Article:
Secretly he commissioned the construction of "Fort 51", a secret base in southern Nevada designed to be the equivalent of the Confederate's laboratory in Roswell.
Publicly, Grant started the Great Rail Wars.
The Great Rail Wars
The ghost rush and the renewed vigor of the War Between the States spawned the hateful stepchild known as the Great Rail Wars.
In an impassioned speech before a joint session of Congress, Grant proposed the government support the construction of a transcontinental railroad. Plans for such a railroad had been proposed before, but the war and rise of the Indian nations had derailed them (pun intended).
The next day, Congress unanimously passed the Transcontinental Railroad Act. It offered a 10-year monopoly on government ghost rock shipments to the first railroad to complete a continuous rail line to he City of Lost Angels. The contract was worth millions. The Federal Railroad Board was created to oversee the intense competition that literally sprang up overnight.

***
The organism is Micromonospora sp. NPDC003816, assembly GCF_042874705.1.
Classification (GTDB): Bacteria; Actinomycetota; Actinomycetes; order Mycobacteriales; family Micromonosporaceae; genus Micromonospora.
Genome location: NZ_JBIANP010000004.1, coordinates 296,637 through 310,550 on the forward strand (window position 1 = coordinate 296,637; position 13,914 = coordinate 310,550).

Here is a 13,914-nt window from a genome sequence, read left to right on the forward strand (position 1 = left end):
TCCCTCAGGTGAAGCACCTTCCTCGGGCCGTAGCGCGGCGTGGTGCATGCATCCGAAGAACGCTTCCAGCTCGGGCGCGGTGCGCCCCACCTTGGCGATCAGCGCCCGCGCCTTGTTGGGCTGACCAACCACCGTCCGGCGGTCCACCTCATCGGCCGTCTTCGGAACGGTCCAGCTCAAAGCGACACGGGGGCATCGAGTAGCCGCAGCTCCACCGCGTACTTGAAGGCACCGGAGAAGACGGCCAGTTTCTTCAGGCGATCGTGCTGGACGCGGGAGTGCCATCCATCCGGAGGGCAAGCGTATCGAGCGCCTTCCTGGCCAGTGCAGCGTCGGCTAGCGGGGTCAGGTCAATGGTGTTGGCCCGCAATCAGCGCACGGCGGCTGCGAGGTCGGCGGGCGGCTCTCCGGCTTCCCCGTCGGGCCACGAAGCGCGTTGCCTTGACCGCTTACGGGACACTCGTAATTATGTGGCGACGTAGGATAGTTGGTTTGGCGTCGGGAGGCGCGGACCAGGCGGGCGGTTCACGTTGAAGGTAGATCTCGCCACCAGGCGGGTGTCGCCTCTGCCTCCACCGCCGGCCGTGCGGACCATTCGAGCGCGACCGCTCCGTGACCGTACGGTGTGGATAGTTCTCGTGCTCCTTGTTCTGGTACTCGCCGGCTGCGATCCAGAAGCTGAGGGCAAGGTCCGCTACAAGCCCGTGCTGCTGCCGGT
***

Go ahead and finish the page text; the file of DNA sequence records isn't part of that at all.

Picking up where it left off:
Across the border, Jefferson Davis realized the first country to have rail access to the Maze would not only have an edge on creating new war machines, but could also quickly mass troops along its length. He urged the Confederate Congress to match the U.S. offer. They did. The Confederate Rail Committee was created days after the U.S. legislation passed.
There are now dozens of railroads competing to be the fist to reach the Great Maze. The race has captured the public's imagination. The furthest position of the railroads' work crews are reported daily in the newspaper. Fortunes have been won and lost speculating on the railroads' stocks. Betting on which railroad will be the fist to reach a certain longitude has become a national pastime.
The Coming of the Gangs
With so much at stake, competition steadily escalated, making the rail wars of the mid-'60s look like a bake-off. Unfair practices are supposedly reported to the committees overseeing the race, but little happens unless the perpetrator is caught red-handed. Both governments are taking a hands-off approach.
All of the railroads have recruited gangs of hired guns—and sometimes stranger allies. The more scrupulous companies use them to guard their interests. The underhanded ones use them to actively sabotage their rivals. If you know one end of a gun from the other, you can make good money working for the railroads, but you probably won't live to spend it.
Traveling by rail west of the Mississippi is quick, cheap, and dangerous. You never know if a gang from a rival rail has sabotaged the track in front of you, is lying in wait to rob the train, or has blown out the next bridge.